Undoubtedly coming after the mysterious disappearance of flight MH370, a startup is attempting to give an extra tool for passengers and their relatives alike in the unlikely case the worst would happen. 

In my understanding, Flight Tracker doesn't transmit any data during the flight (as most planes don't have on-board wifi anyway) nor coordinates. It does use the FAA database to track flights, like many other apps and solutions in the market. In addition to traditional tracking, it can push periodic updates to a preset email recipient decided pre-flight by the passenger (presumably a family member or loved one). 

Where the app seeks to differentiate itself is two-fold. First, if the plane is crashing, the passenger can hit an emergency feature that sends a SOS signal back to the servers of the startup. Obviously, that would require mobile coverage, not always a given on many routes (and possibly the time for the person to turn the phone back on and look for that signal).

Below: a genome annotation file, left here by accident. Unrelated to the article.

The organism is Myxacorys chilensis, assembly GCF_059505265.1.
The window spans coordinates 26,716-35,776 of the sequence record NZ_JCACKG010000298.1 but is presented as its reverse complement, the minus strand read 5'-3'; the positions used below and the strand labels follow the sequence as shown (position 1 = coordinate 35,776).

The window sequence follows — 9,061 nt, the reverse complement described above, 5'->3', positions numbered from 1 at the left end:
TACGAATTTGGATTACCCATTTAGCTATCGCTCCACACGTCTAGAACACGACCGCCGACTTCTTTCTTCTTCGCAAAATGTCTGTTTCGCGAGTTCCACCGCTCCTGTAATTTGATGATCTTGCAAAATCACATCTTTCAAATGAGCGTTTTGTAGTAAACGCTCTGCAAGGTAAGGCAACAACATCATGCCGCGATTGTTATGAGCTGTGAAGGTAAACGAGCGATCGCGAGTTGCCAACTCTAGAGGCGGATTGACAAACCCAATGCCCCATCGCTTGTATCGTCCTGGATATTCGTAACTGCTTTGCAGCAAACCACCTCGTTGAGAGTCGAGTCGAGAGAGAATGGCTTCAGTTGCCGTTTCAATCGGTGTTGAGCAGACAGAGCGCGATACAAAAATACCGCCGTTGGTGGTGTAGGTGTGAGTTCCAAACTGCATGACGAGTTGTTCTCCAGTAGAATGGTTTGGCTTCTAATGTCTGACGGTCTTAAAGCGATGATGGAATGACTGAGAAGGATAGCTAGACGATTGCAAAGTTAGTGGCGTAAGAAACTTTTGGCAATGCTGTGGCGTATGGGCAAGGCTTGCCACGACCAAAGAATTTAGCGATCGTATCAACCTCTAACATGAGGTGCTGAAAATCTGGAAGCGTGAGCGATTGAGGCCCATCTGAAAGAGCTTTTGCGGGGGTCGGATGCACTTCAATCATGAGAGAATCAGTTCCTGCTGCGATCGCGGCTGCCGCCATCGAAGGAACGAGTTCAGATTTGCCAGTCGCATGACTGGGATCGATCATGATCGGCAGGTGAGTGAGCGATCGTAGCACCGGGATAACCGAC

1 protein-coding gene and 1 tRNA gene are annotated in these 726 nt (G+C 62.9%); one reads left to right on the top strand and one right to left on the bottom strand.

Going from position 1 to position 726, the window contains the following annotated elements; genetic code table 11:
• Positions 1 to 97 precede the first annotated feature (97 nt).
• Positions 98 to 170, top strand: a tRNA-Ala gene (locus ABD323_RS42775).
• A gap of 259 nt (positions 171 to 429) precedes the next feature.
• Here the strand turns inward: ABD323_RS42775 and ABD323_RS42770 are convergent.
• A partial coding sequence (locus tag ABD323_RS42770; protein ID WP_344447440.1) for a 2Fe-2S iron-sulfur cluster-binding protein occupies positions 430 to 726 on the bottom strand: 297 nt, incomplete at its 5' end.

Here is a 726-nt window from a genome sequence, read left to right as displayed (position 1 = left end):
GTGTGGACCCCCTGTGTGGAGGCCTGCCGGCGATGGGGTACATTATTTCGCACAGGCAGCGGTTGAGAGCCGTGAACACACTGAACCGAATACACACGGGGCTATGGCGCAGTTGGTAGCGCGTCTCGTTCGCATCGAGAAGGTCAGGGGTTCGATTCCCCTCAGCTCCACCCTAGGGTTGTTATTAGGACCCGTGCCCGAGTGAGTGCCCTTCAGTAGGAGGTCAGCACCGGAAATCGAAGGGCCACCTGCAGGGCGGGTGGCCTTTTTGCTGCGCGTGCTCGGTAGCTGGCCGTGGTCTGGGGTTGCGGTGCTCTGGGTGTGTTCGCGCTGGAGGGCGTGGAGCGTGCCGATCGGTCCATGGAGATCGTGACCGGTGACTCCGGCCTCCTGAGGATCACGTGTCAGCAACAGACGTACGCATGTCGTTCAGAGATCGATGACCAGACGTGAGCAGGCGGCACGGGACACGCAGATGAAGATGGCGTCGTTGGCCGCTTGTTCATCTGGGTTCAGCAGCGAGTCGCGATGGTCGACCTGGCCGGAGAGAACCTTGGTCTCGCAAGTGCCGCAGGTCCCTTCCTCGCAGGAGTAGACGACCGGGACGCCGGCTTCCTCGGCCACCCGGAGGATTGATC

Second, at the time of deciding who the email recipient is, the passenger-to-be can write a ‘Last Message’, a final word that the loved one would only get if the plane crashes. The commendable idea here is to offer closure to her or his relatives. 

I'm not sure I understand how the app decides whether a plane has crashed or not, and how it concludes that the passenger is dead—you might not want to have your last words revealed before actually passing away.

And actually, those questions would qualify for flight MH370: was there a crash? Are the passengers dead or just missing?

An interesting effort nonetheless.

You can sign up for the beta here.

Mockup version of the app (image credit: Flight Tracker)